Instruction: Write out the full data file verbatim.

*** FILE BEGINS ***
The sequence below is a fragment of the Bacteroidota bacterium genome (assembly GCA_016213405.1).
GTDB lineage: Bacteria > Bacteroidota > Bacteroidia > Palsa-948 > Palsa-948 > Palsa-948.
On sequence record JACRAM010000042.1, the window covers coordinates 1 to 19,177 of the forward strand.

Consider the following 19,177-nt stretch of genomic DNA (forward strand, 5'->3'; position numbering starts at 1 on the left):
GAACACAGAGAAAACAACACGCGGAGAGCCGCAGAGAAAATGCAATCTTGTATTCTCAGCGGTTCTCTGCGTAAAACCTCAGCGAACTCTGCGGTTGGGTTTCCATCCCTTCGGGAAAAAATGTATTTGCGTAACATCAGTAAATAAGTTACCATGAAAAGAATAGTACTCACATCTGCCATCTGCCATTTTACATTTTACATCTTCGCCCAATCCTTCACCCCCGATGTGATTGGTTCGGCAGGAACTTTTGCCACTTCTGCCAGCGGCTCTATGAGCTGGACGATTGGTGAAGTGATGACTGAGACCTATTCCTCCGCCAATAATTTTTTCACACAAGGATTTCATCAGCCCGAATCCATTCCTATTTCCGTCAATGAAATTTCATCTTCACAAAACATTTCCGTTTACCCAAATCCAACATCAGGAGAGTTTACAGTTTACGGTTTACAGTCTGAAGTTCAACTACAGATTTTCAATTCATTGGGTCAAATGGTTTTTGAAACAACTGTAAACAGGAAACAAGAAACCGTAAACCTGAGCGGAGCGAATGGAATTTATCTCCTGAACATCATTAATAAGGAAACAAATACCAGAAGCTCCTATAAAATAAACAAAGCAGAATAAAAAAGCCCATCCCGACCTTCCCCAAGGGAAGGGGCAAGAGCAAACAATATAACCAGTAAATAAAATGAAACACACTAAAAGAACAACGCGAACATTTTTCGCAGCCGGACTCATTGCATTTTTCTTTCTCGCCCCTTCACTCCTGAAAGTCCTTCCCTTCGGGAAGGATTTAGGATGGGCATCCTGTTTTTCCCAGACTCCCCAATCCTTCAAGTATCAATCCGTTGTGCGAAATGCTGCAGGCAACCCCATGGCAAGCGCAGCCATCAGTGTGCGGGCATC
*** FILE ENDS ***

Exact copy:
The sequence below is a fragment of the Bacteroidota bacterium genome (assembly GCA_016213405.1).
GTDB lineage: Bacteria > Bacteroidota > Bacteroidia > Palsa-948 > Palsa-948 > Palsa-948.
On sequence record JACRAM010000042.1, the window covers coordinates 1 to 19,177 of the forward strand.

Consider the following 19,177-nt stretch of genomic DNA (forward strand, 5'->3'; position numbering starts at 1 on the left):
GAACACAGAGAAAACAACACGCGGAGAGCCGCAGAGAAAATGCAATCTTGTATTCTCAGCGGTTCTCTGCGTAAAACCTCAGCGAACTCTGCGGTTGGGTTTCCATCCCTTCGGGAAAAAATGTATTTGCGTAACATCAGTAAATAAGTTACCATGAAAAGAATAGTACTCACATCTGCCATCTGCCATTTTACATTTTACATCTTCGCCCAATCCTTCACCCCCGATGTGATTGGTTCGGCAGGAACTTTTGCCACTTCTGCCAGCGGCTCTATGAGCTGGACGATTGGTGAAGTGATGACTGAGACCTATTCCTCCGCCAATAATTTTTTCACACAAGGATTTCATCAGCCCGAATCCATTCCTATTTCCGTCAATGAAATTTCATCTTCACAAAACATTTCCGTTTACCCAAATCCAACATCAGGAGAGTTTACAGTTTACGGTTTACAGTCTGAAGTTCAACTACAGATTTTCAATTCATTGGGTCAAATGGTTTTTGAAACAACTGTAAACAGGAAACAAGAAACCGTAAACCTGAGCGGAGCGAATGGAATTTATCTCCTGAACATCATTAATAAGGAAACAAATACCAGAAGCTCCTATAAAATAAACAAAGCAGAATAAAAAAGCCCATCCCGACCTTCCCCAAGGGAAGGGGCAAGAGCAAACAATATAACCAGTAAATAAAATGAAACACACTAAAAGAACAACGCGAACATTTTTCGCAGCCGGACTCATTGCATTTTTCTTTCTCGCCCCTTCACTCCTGAAAGTCCTTCCCTTCGGGAAGGATTTAGGATGGGCATCCTGTTTTTCCCAGACTCCCCAATCCTTCAAGTATCAATCCGTTGTGCGAAATGCTGCAGGCAACCCCATGGCAAGCGCAGCCATCAGTGTGCGGGCATC